Sunday, February 21, 2010

The Ebook Pricing Dilemma

A short while ago, MacMillan Books and Amazon declared war on each other when MacMillan informed Amazon that they wanted to price their ebooks at around $12.99 to $14.99 instead of the $9.99 price Amazon was listing. MacMillan maintained that pricing books below $10. devalued the books, however Amazon disagreed. The situation heated up to the point where MacMillan withdrew its titles from Amazon. Of course, Amazon felt that ebooks should be affordable, and said that it refused to continue carrying MacMillan’s titles. In the end, Amazon capitulated because MacMillan is simply too large a publishing house to ignore.

This dispute exemplifies the dilemma of how much to charge for an ebook. The heart of the matter for all publishers and authors producing electronic books is how high, or low, should an ebook be priced? And is there such a thing as too low? For some book buyers, the answer is yes.

I know a number of independently published, unknown authors who are struggling to compete for readers’ attention. Their view is that it’s better to get one’s book into the hands of potential readers than to collect royalties by selling books at a higher price. So, these authors price their books at 99 cents. Some have even gone as low as a penny for short periods, and yes, these low prices do result in many more sales. It seems that a significant percentage of ebooks, even from well known authors, are selling for five or six dollars.

A good idea, you say? Well, maybe and maybe not. MacMillan has a point about devaluing a book. I’ve been monitoring a couple of Kindle reader forums and while many people won’t pay above $4.00 for an ebook, other readers openly wonder about the quality of a newly released title from an unknown writer that sells for less than a dollar.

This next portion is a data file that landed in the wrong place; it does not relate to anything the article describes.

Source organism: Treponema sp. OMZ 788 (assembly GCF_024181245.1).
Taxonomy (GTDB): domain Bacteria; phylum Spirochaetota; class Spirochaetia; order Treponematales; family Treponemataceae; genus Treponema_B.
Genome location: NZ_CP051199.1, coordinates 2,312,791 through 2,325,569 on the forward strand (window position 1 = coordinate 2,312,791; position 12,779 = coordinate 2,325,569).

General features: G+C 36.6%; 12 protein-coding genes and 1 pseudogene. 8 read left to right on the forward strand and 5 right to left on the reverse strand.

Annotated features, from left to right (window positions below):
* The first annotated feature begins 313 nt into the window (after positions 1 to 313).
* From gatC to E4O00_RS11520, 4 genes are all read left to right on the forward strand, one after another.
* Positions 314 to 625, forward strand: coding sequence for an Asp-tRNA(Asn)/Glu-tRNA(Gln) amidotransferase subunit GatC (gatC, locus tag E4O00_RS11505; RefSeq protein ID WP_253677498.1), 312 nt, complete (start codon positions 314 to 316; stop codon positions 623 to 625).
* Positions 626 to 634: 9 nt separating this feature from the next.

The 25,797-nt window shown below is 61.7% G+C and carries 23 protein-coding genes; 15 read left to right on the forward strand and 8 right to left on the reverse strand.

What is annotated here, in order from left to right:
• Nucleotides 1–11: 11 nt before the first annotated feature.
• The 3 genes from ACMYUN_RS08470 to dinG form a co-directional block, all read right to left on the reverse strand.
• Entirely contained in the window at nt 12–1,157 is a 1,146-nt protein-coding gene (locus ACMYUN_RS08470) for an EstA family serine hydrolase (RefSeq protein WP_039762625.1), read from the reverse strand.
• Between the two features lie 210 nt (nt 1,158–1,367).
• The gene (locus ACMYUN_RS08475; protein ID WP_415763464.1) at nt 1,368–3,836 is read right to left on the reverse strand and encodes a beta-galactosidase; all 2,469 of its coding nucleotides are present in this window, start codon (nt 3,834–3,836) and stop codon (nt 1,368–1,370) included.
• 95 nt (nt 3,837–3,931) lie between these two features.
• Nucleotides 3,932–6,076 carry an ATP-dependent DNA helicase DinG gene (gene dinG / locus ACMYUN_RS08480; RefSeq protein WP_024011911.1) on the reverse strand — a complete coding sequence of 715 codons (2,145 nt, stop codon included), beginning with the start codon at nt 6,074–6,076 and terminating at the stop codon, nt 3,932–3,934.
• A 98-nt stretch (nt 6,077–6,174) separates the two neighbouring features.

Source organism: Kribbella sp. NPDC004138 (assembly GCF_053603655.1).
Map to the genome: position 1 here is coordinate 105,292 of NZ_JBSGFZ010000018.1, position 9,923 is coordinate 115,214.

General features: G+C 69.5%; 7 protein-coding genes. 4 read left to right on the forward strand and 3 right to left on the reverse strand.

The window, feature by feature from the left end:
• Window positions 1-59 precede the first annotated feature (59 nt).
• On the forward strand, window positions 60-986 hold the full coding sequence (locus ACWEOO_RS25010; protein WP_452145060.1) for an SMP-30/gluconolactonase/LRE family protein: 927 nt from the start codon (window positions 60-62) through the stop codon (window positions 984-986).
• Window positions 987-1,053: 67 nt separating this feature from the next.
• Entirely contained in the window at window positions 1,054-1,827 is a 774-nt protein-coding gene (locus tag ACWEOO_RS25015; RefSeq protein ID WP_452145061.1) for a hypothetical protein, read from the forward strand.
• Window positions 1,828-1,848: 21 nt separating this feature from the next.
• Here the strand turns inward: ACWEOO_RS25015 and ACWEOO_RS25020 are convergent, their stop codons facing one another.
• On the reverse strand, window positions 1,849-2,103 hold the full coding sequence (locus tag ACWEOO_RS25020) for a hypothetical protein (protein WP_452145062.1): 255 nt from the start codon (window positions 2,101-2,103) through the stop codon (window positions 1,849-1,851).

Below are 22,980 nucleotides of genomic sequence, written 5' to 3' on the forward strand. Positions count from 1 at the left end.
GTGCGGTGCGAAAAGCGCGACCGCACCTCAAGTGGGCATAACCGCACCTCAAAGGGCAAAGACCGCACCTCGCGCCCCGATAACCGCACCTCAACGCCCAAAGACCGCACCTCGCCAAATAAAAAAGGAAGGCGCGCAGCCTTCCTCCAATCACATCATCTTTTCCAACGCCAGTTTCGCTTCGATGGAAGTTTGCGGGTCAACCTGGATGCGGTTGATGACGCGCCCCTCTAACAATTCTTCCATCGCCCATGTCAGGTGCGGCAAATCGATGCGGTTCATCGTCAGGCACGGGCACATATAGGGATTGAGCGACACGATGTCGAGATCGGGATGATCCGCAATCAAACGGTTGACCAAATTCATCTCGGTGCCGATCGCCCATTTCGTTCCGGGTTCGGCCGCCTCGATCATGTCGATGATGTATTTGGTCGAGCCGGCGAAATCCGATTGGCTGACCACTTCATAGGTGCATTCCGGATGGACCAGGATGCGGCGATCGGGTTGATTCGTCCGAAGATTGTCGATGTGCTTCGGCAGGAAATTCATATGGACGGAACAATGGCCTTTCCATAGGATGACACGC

Now, here’s my dilemma. I have an ebook publisher who set the price for both Taxed to Death and Fatal Encryption at $6.99, which is substantially lower than the $19.95 print version for Fatal Encryption. However, when she listed the books on Amazon, they immediately reduced the price to $5.59. Fine, okay. But within a week of Kindles being available in Canada the price of my books jumped to $7.59. It seems that Amazon is arbitrarily changing the price of the books, which must drive my publisher a little batty.

To be honest, despite some great reviews recently, I haven’t generated a lot of sales probably because of the book’s price, so my publisher and I are rethinking things, and let me tell you, this does take some thought. Personally, I’ve worked too hard and too long to let my books go for under a buck until they become my backlist at some point in the future.

What I’ve learned, though, is that before you, or your publisher, set a price, you’d both be wise to take a good look at the market and listen to what readers are saying. And then do what you believe is right.

Fatal Encryption is available on Kindle at
Taxed to Death’s Kindle version can be found at

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